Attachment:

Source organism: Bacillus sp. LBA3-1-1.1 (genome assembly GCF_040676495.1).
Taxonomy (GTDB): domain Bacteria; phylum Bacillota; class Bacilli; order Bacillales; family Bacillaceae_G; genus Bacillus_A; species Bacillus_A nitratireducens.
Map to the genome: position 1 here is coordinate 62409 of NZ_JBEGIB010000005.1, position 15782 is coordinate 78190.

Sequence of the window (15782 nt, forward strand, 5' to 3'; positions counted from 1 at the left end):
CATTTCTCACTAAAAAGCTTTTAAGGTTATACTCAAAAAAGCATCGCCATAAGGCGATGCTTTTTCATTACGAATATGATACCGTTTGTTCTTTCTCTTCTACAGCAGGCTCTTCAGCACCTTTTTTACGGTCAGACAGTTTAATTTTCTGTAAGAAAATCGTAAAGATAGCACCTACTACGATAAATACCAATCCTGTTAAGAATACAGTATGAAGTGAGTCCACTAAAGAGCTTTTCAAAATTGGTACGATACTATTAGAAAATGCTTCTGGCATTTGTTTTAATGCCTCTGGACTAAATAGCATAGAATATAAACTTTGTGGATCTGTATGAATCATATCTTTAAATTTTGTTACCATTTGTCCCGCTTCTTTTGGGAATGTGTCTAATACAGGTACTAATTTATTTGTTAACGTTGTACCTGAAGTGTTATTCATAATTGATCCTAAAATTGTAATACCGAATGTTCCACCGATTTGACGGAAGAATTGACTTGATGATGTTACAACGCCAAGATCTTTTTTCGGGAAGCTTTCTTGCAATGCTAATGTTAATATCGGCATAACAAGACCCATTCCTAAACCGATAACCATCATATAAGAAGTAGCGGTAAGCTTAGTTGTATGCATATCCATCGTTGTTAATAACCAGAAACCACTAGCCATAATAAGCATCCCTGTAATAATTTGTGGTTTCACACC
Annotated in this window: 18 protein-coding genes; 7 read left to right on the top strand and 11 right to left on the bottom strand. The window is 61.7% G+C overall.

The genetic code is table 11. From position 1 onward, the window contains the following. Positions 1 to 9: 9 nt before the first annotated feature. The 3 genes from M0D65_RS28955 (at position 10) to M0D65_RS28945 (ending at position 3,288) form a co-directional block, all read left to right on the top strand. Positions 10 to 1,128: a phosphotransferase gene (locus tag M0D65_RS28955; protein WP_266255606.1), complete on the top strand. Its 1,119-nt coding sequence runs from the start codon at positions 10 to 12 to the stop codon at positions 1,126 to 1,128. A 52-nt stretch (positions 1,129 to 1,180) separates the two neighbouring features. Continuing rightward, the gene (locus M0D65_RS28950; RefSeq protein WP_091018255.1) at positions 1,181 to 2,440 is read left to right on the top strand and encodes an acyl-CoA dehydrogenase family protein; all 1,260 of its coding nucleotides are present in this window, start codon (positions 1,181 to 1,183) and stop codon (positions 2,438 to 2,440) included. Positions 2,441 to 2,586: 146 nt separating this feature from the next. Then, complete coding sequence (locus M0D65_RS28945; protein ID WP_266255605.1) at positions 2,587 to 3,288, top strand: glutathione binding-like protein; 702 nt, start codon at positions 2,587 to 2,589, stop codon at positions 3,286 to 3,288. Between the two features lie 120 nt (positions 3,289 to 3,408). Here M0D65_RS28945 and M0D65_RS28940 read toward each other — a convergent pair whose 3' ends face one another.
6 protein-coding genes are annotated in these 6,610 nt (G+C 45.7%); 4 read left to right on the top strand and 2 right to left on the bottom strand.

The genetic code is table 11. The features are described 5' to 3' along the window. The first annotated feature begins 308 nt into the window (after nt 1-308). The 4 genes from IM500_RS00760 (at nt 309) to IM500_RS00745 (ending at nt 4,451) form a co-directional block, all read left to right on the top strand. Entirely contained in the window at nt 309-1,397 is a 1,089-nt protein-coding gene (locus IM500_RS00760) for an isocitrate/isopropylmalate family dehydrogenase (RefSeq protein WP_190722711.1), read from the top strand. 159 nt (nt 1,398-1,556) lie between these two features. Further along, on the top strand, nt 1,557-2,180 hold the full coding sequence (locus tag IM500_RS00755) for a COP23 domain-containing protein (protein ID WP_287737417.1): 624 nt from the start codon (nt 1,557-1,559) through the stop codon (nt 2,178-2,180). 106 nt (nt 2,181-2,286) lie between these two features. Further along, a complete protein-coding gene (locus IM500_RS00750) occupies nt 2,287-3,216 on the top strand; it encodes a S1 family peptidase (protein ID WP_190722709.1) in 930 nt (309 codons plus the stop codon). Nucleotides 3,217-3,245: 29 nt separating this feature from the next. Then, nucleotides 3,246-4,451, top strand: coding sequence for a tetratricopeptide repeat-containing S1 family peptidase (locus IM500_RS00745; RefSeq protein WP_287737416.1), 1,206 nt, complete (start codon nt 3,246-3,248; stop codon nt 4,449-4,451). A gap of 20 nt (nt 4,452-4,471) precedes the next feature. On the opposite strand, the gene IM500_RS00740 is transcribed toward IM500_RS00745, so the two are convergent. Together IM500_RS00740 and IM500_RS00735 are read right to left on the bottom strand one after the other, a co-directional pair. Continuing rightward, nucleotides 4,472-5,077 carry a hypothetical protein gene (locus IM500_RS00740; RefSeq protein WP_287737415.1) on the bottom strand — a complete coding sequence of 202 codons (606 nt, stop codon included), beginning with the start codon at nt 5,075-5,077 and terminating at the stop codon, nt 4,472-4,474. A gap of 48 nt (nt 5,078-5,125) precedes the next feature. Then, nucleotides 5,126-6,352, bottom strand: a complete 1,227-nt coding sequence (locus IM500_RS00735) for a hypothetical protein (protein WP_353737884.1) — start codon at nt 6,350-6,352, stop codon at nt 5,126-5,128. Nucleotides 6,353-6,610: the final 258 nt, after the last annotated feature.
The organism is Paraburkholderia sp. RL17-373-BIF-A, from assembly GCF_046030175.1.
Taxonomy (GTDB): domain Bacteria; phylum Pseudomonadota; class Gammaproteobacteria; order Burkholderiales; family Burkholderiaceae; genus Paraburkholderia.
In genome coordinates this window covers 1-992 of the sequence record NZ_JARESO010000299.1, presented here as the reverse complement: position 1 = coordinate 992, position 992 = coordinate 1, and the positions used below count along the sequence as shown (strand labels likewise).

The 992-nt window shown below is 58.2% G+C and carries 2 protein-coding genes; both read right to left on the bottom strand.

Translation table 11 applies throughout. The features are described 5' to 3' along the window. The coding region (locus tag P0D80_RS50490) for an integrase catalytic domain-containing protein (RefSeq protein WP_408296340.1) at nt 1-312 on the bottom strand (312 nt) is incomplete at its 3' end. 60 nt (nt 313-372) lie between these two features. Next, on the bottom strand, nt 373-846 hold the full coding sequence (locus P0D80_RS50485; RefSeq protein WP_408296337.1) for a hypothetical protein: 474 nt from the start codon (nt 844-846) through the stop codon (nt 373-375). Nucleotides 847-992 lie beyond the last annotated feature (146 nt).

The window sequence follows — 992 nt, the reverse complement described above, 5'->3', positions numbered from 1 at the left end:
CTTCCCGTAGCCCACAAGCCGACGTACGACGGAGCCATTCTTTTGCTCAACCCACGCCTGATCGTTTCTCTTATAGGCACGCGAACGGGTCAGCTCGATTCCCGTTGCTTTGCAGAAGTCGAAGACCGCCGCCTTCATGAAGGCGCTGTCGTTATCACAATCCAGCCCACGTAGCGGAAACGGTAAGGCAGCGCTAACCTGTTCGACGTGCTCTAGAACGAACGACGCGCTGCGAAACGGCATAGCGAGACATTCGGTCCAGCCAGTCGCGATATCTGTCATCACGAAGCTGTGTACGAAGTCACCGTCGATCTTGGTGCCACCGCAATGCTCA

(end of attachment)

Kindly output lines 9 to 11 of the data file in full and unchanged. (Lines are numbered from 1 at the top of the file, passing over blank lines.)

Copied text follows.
The genetic code is table 11. The features are described 5' to 3' along the window. The first annotated feature begins 308 nt into the window (after nt 1-308). The 4 genes from IM500_RS00760 (at nt 309) to IM500_RS00745 (ending at nt 4,451) form a co-directional block, all read left to right on the top strand. Entirely contained in the window at nt 309-1,397 is a 1,089-nt protein-coding gene (locus IM500_RS00760) for an isocitrate/isopropylmalate family dehydrogenase (RefSeq protein WP_190722711.1), read from the top strand. 159 nt (nt 1,398-1,556) lie between these two features. Further along, on the top strand, nt 1,557-2,180 hold the full coding sequence (locus tag IM500_RS00755) for a COP23 domain-containing protein (protein ID WP_287737417.1): 624 nt from the start codon (nt 1,557-1,559) through the stop codon (nt 2,178-2,180). 106 nt (nt 2,181-2,286) lie between these two features. Further along, a complete protein-coding gene (locus IM500_RS00750) occupies nt 2,287-3,216 on the top strand; it encodes a S1 family peptidase (protein ID WP_190722709.1) in 930 nt (309 codons plus the stop codon). Nucleotides 3,217-3,245: 29 nt separating this feature from the next. Then, nucleotides 3,246-4,451, top strand: coding sequence for a tetratricopeptide repeat-containing S1 family peptidase (locus IM500_RS00745; RefSeq protein WP_287737416.1), 1,206 nt, complete (start codon nt 3,246-3,248; stop codon nt 4,449-4,451). A gap of 20 nt (nt 4,452-4,471) precedes the next feature. On the opposite strand, the gene IM500_RS00740 is transcribed toward IM500_RS00745, so the two are convergent. Together IM500_RS00740 and IM500_RS00735 are read right to left on the bottom strand one after the other, a co-directional pair. Continuing rightward, nucleotides 4,472-5,077 carry a hypothetical protein gene (locus IM500_RS00740; RefSeq protein WP_287737415.1) on the bottom strand — a complete coding sequence of 202 codons (606 nt, stop codon included), beginning with the start codon at nt 5,075-5,077 and terminating at the stop codon, nt 4,472-4,474. A gap of 48 nt (nt 5,078-5,125) precedes the next feature. Then, nucleotides 5,126-6,352, bottom strand: a complete 1,227-nt coding sequence (locus IM500_RS00735) for a hypothetical protein (protein WP_353737884.1) — start codon at nt 6,350-6,352, stop codon at nt 5,126-5,128. Nucleotides 6,353-6,610: the final 258 nt, after the last annotated feature.
The organism is Paraburkholderia sp. RL17-373-BIF-A, from assembly GCF_046030175.1.
Taxonomy (GTDB): domain Bacteria; phylum Pseudomonadota; class Gammaproteobacteria; order Burkholderiales; family Burkholderiaceae; genus Paraburkholderia.